[SDL3.x]Multiple renderers slow down

I’m currently trying to render in multiple windows in parallel. What I notice is that the loop gets slower the higher I set the #define winCount.

This surprises me, as I was once advised here in the forum that the hardware renderer depends on the fps.

Therefore, I suspect that my approach in my program is wrong when rendering in multiple windows.

#include <SDL3/SDL.h>

#define winCount   4

int main(int argc, char *argv[])
{
  SDL_FRect rDest = {150, 150, 256, 256};

  SDL_Init(SDL_INIT_VIDEO);

  SDL_Window *win[winCount];
  SDL_Renderer *renderer[winCount];

  for (int i=0; i < winCount; i++) {
    win[i] = SDL_CreateWindow("Hello World", 640, 480, SDL_WINDOW_RESIZABLE ) ;
    renderer[i] = SDL_CreateRenderer(win[i], NULL);
  }

  SDL_bool quit = SDL_FALSE;
  while (!quit)
  {
    SDL_Event event;
    while (SDL_PollEvent(&event))
    {
      switch (event.type)
      {
        case SDL_EVENT_WINDOW_CLOSE_REQUESTED:
             quit = SDL_TRUE;
             break;
      }
    }

    rDest.x += 0.1;
    if (rDest.x > 300) {
      rDest.x = 0.0;
    }

    for (int i=0; i < winCount; i++) {
      SDL_SetRenderDrawColorFloat(renderer[i], 0.5, 1.0, 1.0, SDL_ALPHA_OPAQUE);
      SDL_RenderClear(renderer[i]);

      SDL_SetRenderDrawColorFloat(renderer[i], 1.0, 0.5, 0.5, SDL_ALPHA_OPAQUE);
      SDL_RenderFillRect(renderer[i], &rDest);

      SDL_RenderPresent(renderer[i]);
    }
  }

  for (int i=0; i < winCount; i++) {
    SDL_DestroyRenderer(renderer[i]);
    SDL_DestroyWindow(win[i]);
  }
  SDL_Quit();
  return 0;
}

Doing more is slower than doing less.

You might be thinking of vsync which limits the fps to the monitor’s refresh rate. It’s turned off by default.

If you enable vsync you’ll notice that it runs much slower than before.

I’m not sure how to handle it properly with multiple windows. Normally you would call SDL_SetRenderVSync(renderer, 1); to enable vsync but if you do that for all renderers it would wait each time you call SDL_RenderPresent which is not what you want. Maybe only enable vsync for the last renderer is the way to go…

Agreed.

Your example is requesting the GPU to redraw the screen for each window for every frame. This is a problem because communication with the GPU is itself a big bottleneck. The best way to optimize for multiple windows is to be aware of the contents of the window. If a window’s state is static then it is best to avoid redrawing it’s contents for as long as possible. Best case scenario is that you are aware of where the user is currently focused (by where the mouse is or because you know where the game/programs key content is) and let the other windows idle until they are needed.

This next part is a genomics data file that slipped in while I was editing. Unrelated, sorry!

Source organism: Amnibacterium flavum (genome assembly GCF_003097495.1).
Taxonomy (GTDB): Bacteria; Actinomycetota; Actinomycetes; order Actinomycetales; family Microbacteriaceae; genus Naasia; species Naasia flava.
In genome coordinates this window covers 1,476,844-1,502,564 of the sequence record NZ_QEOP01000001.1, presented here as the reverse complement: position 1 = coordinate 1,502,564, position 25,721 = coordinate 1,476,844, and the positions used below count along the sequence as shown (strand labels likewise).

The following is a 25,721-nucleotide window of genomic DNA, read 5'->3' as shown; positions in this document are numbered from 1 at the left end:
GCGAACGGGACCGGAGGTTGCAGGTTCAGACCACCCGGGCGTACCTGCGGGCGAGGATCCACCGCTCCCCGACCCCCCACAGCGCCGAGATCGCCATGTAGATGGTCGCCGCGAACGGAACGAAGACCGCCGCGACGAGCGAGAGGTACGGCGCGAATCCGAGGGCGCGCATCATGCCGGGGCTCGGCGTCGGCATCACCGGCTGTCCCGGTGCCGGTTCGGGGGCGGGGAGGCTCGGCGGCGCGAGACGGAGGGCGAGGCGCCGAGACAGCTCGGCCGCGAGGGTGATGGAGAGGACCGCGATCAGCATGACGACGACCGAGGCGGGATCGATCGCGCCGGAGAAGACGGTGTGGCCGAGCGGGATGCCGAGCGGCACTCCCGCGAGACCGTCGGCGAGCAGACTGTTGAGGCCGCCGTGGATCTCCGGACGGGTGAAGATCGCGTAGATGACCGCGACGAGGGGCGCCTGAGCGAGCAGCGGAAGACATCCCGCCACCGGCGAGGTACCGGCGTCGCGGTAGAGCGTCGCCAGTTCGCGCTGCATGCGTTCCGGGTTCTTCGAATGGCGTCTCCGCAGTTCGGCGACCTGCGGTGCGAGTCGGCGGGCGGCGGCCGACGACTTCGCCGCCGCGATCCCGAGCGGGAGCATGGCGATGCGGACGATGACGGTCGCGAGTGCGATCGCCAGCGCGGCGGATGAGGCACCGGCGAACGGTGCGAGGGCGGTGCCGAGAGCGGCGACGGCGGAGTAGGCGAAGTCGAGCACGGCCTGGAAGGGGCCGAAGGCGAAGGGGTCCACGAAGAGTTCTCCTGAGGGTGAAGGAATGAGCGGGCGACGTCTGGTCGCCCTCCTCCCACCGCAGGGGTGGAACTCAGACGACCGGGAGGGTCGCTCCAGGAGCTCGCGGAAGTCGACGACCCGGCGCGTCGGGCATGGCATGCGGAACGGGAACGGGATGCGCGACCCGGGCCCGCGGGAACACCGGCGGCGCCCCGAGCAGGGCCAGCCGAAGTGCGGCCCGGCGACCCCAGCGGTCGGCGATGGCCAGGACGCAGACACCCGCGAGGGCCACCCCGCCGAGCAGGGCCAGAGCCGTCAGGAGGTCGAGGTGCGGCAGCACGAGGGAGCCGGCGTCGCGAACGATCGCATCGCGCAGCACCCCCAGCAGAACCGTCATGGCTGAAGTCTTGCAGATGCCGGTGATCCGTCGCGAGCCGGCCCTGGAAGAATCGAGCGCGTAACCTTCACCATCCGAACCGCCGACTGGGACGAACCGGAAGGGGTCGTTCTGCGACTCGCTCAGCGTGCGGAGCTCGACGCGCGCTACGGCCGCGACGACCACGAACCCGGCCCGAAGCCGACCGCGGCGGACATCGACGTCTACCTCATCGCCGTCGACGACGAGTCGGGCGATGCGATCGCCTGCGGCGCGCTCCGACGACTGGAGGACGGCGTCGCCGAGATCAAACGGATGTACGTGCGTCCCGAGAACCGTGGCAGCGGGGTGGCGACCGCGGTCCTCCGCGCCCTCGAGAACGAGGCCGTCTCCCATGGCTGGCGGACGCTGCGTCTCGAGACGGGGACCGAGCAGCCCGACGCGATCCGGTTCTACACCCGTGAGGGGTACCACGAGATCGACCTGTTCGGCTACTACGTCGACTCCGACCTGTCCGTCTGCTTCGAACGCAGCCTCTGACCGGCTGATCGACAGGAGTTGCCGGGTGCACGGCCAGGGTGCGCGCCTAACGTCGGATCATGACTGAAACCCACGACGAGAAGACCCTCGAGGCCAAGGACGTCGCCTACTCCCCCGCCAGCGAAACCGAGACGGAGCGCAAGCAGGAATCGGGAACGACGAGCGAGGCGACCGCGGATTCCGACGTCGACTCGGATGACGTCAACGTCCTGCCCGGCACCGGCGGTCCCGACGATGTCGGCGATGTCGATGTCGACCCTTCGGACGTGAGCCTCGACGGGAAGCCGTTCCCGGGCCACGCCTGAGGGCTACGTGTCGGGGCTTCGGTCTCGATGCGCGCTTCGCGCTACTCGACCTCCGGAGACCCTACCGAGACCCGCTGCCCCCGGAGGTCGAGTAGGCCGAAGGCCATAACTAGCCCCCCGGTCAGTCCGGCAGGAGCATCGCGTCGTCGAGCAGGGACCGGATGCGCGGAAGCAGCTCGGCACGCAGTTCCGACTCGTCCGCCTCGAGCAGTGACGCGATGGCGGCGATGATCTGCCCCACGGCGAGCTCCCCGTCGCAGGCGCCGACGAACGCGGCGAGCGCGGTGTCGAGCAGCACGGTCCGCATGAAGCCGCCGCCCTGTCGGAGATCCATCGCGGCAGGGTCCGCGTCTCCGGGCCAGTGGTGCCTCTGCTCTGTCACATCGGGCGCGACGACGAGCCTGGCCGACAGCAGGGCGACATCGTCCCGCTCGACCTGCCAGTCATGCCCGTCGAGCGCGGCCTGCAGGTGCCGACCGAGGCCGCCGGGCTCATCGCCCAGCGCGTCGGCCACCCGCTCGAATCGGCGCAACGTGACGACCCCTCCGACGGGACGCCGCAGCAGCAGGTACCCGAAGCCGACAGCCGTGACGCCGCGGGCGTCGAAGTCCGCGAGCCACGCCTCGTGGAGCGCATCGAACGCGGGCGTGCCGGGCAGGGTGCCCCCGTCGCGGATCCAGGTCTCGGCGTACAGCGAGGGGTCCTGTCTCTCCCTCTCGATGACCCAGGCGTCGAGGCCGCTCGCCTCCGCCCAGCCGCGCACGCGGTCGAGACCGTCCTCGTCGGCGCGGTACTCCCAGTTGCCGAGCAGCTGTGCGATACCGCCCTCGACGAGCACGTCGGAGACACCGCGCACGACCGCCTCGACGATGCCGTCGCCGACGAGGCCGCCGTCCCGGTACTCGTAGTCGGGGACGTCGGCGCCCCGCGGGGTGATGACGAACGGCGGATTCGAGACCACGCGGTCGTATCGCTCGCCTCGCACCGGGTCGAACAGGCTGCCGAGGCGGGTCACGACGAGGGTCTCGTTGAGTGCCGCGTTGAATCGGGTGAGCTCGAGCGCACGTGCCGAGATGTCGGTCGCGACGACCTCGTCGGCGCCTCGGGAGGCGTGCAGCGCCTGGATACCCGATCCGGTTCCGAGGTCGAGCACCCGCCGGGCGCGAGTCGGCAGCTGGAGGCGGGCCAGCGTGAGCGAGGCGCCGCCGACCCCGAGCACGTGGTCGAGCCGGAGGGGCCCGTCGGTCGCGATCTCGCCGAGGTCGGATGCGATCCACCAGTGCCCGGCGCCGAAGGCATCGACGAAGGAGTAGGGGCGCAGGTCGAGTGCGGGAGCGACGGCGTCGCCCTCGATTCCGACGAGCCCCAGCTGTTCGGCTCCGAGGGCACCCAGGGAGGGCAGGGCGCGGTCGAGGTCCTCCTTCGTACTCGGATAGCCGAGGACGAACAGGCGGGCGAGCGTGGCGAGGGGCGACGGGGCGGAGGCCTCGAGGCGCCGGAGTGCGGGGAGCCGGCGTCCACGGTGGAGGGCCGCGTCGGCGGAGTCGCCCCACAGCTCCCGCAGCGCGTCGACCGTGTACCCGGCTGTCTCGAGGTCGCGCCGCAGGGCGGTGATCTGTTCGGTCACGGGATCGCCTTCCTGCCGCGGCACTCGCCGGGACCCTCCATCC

If it is a window full of GUI elements that the user isn’t currently interacting with, then just let it be until the mouse or keyboard interaction activates it. Those elements do not need to be redrawn each frame. This allows you to focus the CPU on the areas where the FPS matters more.

If a side-window has a small animation on display, then run that window at the FPS of that animation.

1 Like

I understand that running an animation in multiple windows is a very expensive thing.
Either you ask for changes or you limit yourself to a single window app.

Ignoring vsync…

I don’t know if that is true. There might be a small overhead for each window but it’s mostly a matter of how much “work” you do. If having more windows means you do more work then of course it will run slower, but if you do the same amount of work (e.g. having two windows running one animation each, instead of one window running both animations, assuming the animations take up the same size in both cases and that the total window area is about the same) then it will probably be similar.

Normally you would want to write the code in such a way that the animation speed is not affected by the rendering speed. In games it’s common to calculate the delta time (i.e. time since last update) and use that to decide how much to move things. If the delta time becomes too big it can lead to problems for things like collision detection so to avoid that you might want to put an upper limit on the delta time (and accept that it will run slower in that case) or you might want to use a fixed value for the delta time which means you might sometimes have to run the update code more than once for each graphics update. You could for example run the game logic at 60 fps while the graphics might only be able to keep up with 30 fps. With interpolation/extrapolation it might also be possible to run the graphics updates at a faster pace than the logic updates.

In case you want to look it up:

  • Using a varying value for the delta time is known as “variable time step”.
  • Using a fixed value for the delta time is know as “fixed time step”.
Example of your original program using a variable time step

Note how the animation runs at the same speed no matter how many windows you have.

#include <SDL3/SDL.h>

#define winCount   1

int main(int argc, char *argv[])
{
  SDL_FRect rDest = {150, 150, 256, 256};
  const float rSpeed = 100.0f; // distance per second